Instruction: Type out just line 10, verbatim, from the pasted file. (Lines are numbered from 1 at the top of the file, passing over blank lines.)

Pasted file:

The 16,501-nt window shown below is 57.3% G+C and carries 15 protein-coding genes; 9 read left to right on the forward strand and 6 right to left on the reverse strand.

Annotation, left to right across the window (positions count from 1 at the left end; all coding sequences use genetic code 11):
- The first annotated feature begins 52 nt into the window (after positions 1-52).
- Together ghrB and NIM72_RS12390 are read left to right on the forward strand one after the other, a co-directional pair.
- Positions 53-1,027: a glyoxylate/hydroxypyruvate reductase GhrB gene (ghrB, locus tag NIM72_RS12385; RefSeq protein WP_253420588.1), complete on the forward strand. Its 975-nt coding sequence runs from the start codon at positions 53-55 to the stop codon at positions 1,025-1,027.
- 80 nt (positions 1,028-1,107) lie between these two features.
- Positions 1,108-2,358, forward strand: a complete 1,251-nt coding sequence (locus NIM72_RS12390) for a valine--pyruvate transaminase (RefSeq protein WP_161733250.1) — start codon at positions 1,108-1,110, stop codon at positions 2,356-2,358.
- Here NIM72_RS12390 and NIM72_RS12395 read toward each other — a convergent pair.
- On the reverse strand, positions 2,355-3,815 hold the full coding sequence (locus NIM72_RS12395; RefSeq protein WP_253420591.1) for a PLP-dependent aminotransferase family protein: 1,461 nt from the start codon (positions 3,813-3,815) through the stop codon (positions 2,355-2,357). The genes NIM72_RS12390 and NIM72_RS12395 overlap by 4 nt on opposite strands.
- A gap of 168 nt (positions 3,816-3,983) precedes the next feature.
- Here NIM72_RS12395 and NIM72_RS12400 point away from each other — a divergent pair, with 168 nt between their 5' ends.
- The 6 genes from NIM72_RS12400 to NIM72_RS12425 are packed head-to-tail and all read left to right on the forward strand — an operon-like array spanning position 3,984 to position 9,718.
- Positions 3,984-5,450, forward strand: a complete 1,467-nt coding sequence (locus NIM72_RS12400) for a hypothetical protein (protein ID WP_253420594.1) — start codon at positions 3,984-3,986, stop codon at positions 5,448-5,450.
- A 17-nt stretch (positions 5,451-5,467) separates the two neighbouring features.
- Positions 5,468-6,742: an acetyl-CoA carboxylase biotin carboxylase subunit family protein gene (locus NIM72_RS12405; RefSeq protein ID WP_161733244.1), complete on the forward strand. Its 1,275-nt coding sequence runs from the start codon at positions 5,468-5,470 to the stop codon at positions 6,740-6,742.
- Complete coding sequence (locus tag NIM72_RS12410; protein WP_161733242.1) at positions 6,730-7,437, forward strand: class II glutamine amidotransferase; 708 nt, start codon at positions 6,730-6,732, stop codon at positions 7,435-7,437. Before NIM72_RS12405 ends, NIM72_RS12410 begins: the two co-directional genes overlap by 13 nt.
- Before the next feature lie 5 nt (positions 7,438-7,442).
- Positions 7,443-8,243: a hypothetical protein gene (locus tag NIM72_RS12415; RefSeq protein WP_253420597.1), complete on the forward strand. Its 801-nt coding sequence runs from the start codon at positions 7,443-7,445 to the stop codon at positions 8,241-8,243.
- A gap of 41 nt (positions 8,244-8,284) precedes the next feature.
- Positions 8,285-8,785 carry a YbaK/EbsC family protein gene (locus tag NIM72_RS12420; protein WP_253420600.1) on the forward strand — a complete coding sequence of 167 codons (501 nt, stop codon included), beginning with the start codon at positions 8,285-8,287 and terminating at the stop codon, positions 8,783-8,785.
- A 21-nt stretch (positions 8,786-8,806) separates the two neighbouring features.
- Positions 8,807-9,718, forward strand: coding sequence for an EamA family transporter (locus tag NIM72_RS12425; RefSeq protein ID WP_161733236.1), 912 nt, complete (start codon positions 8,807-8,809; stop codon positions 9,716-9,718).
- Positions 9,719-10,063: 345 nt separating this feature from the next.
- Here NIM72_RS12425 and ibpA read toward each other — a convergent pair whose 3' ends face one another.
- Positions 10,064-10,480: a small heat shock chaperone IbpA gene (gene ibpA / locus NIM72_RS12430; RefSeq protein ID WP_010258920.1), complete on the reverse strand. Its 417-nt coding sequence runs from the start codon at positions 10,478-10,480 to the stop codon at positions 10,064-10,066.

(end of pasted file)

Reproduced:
- A gap of 168 nt (positions 3,816-3,983) precedes the next feature.